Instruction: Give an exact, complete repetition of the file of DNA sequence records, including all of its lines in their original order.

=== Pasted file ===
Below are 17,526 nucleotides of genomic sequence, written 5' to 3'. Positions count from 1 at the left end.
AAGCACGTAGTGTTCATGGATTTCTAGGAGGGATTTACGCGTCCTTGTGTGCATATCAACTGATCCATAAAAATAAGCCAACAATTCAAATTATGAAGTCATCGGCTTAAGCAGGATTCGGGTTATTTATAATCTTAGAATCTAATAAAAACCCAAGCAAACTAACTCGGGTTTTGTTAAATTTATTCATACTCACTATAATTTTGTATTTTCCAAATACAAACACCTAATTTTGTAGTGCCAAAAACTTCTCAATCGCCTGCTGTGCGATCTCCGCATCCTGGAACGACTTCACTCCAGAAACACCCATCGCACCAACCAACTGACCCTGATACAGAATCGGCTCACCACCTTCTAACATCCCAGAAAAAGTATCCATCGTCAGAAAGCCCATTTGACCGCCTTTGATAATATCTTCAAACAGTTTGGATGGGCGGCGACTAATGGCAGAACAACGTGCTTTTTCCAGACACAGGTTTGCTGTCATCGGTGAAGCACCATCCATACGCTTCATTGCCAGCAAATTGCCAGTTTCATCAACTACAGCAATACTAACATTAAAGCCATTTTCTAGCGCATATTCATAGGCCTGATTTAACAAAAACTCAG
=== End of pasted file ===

Below are 17,526 nucleotides of genomic sequence, written 5' to 3'. Positions count from 1 at the left end.
AAGCACGTAGTGTTCATGGATTTCTAGGAGGGATTTACGCGTCCTTGTGTGCATATCAACTGATCCATAAAAATAAGCCAACAATTCAAATTATGAAGTCATCGGCTTAAGCAGGATTCGGGTTATTTATAATCTTAGAATCTAATAAAAACCCAAGCAAACTAACTCGGGTTTTGTTAAATTTATTCATACTCACTATAATTTTGTATTTTCCAAATACAAACACCTAATTTTGTAGTGCCAAAAACTTCTCAATCGCCTGCTGTGCGATCTCCGCATCCTGGAACGACTTCACTCCAGAAACACCCATCGCACCAACCAACTGACCCTGATACAGAATCGGCTCACCACCTTCTAACATCCCAGAAAAAGTATCCATCGTCAGAAAGCCCATTTGACCGCCTTTGATAATATCTTCAAACAGTTTGGATGGGCGGCGACTAATGGCAGAACAACGTGCTTTTTCCAGACACAGGTTTGCTGTCATCGGTGAAGCACCATCCATACGCTTCATTGCCAGCAAATTGCCAGTTTCATCAACTACAGCAATACTAACATTAAAGCCATTTTCTAGCGCATATTCATAGGCCTGATTTAACAAAAACTCAG